Overall, the [Northern Triangle] countries are not adequately equipped to receive new deportees.

Overall, the NTCA countries are not adequately equipped to receive new deportees. El Salvador’s preparations to receive them are almost entirely restricted to the monitoring of suspected gang activities. The National Assembly’s security commission has agreed on measures to track returnees accused of being street-gang members: over 500 suspected gang members have been sent back so far in 2017 to El Salvador, where high rates of violent crime and reported cases of extrajudicial execution of gang members complicate prospects of a return to peaceful civilian life.

Capacities to provide legal counsel, shelter, social reintegration or even transportation for returnees across the Northern Triangle are scant. Proposed legislation in Guatemala to strengthen the state’s readiness to protect migrants has stalled because of that country’s political crisis. In Honduras, the number of departing refugees and arriving deportees is the highest in the NTCA, but its government is concentrating on the president’s re-election campaign and on activating its own protocols against deported gang members.

Recommendations to the European Union and its member states

The more U.S. concerns about security and the economic effects of mass migration continue to drive a restrictive immigration policy, the more important it will be – from both a humanitarian and regional stability perspective – for the U.S. and its partners to help generate economic opportunities, better governance and broader social protection south of the U.S. border. That was the logic behind the “Alliance for Prosperity”, which the Obama administration established jointly with the NTCA governments and pursuant to which some $1.3 billion have been allocated to Central America in the 2017 and 2018 federal budgets. Today, that logic is at risk. A June 2017 high-level summit in Miami on prosperity and security in the NTCA, heralded a far stronger emphasis on security issues at the expense of recognition of the humanitarian emergency related to undocumented migration.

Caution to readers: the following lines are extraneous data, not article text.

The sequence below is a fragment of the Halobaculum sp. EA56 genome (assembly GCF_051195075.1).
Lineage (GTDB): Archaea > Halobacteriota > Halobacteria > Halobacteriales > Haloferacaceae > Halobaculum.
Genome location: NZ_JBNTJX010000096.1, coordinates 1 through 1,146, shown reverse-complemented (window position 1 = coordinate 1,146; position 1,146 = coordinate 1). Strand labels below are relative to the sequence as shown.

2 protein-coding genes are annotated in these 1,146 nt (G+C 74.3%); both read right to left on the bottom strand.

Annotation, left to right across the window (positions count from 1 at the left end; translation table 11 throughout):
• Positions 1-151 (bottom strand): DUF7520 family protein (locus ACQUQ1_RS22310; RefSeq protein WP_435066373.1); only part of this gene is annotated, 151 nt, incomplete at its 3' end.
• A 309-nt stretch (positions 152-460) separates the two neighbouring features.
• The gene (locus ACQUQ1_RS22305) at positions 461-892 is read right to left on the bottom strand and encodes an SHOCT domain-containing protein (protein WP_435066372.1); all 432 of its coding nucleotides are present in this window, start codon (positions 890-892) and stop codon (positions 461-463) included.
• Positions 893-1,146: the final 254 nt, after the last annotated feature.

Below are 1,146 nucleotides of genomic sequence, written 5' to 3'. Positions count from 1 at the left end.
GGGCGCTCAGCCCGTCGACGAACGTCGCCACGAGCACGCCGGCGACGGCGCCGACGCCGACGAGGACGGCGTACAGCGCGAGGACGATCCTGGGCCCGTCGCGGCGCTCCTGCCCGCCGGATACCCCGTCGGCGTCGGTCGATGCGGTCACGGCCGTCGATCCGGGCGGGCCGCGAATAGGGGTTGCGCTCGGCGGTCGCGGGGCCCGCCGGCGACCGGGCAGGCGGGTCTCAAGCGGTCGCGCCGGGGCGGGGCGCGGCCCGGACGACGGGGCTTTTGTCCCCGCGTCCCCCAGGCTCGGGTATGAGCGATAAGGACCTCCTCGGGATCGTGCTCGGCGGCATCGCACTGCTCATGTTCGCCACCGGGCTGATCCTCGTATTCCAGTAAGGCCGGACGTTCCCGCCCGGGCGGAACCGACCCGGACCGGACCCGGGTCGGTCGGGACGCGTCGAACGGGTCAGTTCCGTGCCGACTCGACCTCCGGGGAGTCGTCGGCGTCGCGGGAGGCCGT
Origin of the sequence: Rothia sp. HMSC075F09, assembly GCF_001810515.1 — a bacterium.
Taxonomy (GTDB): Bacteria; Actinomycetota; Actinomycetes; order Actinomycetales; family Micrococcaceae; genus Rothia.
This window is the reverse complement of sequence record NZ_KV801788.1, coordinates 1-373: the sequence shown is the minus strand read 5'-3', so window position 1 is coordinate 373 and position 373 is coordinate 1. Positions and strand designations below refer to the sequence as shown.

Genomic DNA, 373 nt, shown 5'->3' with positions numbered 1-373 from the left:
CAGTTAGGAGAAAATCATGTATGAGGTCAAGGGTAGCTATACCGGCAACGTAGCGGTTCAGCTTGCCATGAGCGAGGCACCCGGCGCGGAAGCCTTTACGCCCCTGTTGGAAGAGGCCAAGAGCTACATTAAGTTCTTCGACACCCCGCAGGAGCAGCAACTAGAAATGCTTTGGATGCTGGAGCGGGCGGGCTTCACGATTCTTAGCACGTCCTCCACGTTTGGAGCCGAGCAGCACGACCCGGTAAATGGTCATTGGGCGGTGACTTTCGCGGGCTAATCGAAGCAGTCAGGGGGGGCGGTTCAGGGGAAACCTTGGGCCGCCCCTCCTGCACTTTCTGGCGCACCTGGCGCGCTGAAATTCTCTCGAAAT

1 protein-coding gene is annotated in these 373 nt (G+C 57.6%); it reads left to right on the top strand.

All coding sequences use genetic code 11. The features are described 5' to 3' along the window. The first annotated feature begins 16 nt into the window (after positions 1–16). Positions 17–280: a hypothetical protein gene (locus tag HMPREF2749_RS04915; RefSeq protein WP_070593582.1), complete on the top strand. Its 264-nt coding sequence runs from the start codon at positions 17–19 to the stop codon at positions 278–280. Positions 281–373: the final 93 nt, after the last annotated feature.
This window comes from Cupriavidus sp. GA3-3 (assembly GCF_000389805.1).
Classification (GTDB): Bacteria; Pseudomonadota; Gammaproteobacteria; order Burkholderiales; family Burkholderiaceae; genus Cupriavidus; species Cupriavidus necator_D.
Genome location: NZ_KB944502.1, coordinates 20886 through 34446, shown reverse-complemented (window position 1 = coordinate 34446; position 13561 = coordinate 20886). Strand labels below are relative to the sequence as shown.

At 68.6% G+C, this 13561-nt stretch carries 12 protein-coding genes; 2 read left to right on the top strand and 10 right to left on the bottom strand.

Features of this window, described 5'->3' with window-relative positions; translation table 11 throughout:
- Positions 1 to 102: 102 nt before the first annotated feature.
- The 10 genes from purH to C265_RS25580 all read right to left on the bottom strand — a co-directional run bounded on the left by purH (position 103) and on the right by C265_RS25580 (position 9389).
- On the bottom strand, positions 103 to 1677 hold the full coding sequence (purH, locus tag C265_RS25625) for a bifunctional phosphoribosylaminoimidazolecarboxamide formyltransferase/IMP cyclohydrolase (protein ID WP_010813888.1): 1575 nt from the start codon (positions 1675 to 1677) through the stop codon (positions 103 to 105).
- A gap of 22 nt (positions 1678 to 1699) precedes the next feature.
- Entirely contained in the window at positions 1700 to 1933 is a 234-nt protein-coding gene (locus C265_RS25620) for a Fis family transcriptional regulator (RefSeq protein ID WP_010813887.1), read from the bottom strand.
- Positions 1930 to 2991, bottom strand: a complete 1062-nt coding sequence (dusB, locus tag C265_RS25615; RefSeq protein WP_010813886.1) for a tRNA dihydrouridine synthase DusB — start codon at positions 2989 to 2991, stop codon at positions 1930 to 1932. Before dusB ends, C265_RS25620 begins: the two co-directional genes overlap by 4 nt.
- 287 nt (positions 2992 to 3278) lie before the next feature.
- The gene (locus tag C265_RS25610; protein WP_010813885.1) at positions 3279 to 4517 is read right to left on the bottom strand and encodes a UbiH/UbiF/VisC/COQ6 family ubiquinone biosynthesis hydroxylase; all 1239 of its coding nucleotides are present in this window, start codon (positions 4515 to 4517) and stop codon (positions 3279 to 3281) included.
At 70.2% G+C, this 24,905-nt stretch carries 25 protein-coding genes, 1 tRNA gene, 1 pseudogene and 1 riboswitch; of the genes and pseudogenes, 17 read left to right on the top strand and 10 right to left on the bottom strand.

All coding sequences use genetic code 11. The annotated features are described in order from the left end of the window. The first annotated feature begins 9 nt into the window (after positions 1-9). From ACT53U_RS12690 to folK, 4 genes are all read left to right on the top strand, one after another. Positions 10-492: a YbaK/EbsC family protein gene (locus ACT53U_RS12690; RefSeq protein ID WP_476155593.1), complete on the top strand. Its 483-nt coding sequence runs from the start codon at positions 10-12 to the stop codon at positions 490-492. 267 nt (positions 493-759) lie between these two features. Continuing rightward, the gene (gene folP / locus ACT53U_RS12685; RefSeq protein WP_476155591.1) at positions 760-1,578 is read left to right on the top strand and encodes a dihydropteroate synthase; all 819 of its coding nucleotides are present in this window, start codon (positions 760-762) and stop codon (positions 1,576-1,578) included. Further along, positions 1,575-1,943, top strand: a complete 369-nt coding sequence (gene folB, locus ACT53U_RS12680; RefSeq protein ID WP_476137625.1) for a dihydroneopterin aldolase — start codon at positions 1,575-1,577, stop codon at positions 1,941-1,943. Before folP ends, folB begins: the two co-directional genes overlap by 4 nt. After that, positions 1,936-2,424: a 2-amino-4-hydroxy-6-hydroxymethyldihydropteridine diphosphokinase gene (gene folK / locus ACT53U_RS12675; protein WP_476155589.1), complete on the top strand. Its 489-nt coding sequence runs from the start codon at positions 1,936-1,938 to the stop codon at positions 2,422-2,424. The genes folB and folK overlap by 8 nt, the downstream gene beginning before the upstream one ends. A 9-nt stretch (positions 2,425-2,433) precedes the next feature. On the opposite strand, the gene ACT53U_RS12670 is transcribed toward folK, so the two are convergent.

While the European Union (EU)’s role is limited due to the U.S.’s overwhelming influence in the region, it nonetheless could strengthen humanitarian responses and press for a more informed, integral approach to the protection of migrants, especially women and children. Migration forms a significant part of the EU’s cooperation with Latin America. The 2015 EU-CELAC Action Plan as well as the 2014-2020 Multiannual Indicative Regional Programme for Latin America include migration management and the protection of migrant rights as action points. So far, the EU’s initiatives in this field have focused on Latin America as a whole. However, the evolving migration dynamics in the NTCA call for a more targeted response. The EU should adapt its priorities in Central America and promote migration policies that focus on the protection and integration of migrants.

Technical assistance and capacity-building support for the under-resourced Central American consulates situated on the migrant route through Mexico would help ensure better protection for those in transit.

The EU should support Mexican and Northern Triangle authorities in their efforts to strengthen oversight of security agencies and state institutions working on migrant issues. Technical assistance and capacity-building support for the under-resourced Central American consulates situated on the migrant route through Mexico would help ensure better protection for those in transit. The initiative MIgration EU eXpertise (MIEUX), a peer-to-peer experts’ facility that supports partner countries to better manage migration through tailor-made assistance, can be a useful platform and starting point for the exchange of expertise and best practices.

The EU could also boost technical support to expand refugee processing of NTCA nationals in neighbouring countries (mainly Belize and Costa Rica), particularly minors, and ensure regional governments and NGOs provide adequate shelter to those awaiting decisions. Financial and logistical support to neighbouring countries such as Panama and Costa Rica, as well as to other Latin American countries that agree to take a share of refugees, would help cushion the impact of increasingly forbidding U.S. immigration policies.

All in all, the EU should continue to pursue an approach to Central America grounded in supporting community violence prevention, institutional reform and poverty alleviation. Perhaps most urgently, it should assist the three Northern Triangle countries in developing new programs to help them reintegrate deportees, including through initiatives to help them access health care, training, employment and psychosocial support when necessary.